Sometimes the best way to make a point is to share a story.
I am recovering from a two-week summer cold. My three and a half year old son had it first and after a few nights of bad sleep and life stressors, I succumbed to it as well.
It started out with a sore throat, which turned into stuffy nose, which turned into a night of severe muscle, bone and skin ache with a fever, which turned into no appetite, which turned into sweats and more fever, which turned into an alternating wet and dry cough, which turned into something I had never experienced before: heart palpitations.
I had noticed my heartbeat speed up a few times during this infection, but I didn’t think anything of it, until one morning last week, I told my husband that I felt really funny. I went to lie down in our bed and at that point the symptoms peaked. My heart was racing faster and faster and I was overwhelmed with a feeling of anxiety. Frankly, it was terrifying.
I said, “This is it. I am dying. We need to call 911.”
My husband held my hand and said, “Sweetie, you have pink cheeks. You are well. I am going to stay here with you. Let’s give this some time to work itself out.”
I was scared. All I could think about was how much I love my son, husband and mom. Then, I started chewing a number of Standard Process supplements geared to support the heart, and I took a few key herbs to shift the state of my nervous system.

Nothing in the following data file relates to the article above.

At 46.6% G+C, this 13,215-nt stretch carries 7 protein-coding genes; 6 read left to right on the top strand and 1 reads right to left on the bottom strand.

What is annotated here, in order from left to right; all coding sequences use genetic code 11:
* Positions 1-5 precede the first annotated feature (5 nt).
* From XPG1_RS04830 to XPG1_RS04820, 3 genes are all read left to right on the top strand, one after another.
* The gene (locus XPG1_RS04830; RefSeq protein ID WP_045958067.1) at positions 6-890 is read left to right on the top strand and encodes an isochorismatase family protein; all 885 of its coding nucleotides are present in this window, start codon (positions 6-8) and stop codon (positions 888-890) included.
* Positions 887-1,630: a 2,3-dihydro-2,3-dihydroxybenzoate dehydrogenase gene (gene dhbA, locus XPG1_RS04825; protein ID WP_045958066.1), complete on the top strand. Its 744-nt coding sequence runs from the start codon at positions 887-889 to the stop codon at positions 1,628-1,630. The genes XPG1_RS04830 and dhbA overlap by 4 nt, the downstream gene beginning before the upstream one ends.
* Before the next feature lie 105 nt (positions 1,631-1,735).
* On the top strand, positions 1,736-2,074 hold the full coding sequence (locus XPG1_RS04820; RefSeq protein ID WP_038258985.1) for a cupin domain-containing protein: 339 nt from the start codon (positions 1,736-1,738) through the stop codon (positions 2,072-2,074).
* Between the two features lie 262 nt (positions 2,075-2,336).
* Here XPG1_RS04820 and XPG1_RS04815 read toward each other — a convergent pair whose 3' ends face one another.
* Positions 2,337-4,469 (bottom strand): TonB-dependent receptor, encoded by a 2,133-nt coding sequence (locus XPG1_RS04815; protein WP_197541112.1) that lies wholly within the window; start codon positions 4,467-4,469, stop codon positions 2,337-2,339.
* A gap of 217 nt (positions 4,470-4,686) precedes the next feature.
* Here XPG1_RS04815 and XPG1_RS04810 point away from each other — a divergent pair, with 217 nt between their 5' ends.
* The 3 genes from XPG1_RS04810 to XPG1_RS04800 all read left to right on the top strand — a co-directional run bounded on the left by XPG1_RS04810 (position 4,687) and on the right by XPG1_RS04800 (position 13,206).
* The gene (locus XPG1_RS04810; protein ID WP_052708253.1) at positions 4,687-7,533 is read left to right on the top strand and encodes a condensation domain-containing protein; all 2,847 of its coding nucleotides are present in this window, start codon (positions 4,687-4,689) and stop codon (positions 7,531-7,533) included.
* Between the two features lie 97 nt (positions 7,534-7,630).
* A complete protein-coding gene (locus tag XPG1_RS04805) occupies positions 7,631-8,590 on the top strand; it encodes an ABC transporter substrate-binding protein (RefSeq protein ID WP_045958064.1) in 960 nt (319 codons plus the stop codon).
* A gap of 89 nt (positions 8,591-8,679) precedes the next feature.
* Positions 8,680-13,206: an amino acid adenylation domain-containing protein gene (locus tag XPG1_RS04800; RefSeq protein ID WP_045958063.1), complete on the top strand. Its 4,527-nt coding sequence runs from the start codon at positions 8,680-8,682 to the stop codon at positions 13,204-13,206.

We have a blood pressure monitor that tracks the heart rate, so we utilized that to help me connect my heart rate with the symptoms I was feeling. We watched my heart rate and blood pressure change with the supplements and herbs I consumed. It was fascinating.
It took about an hour of attention, and then I felt well enough to get in a warm bath with 4 pounds of Epsom salts and lavender. I rested in the tub for two hours and when I got out, I felt like the worst had passed.
Saturday morning I woke up and felt better than I had in months. My mind was clear, and I felt physically strong and content with life.
I am not sure what kind of infection I had. It could have been in my heart. It could have been in or affected my nervous system. It fit the profile perfectly for an enterovirus. Who knows?
But my question to you is: how many people are willing to live in this kind of mystery? In this situation, most people would have ended up in the emergency room, and surely endured a litany of unnecessary tests and pharmaceutical drugs to slow the heart rate.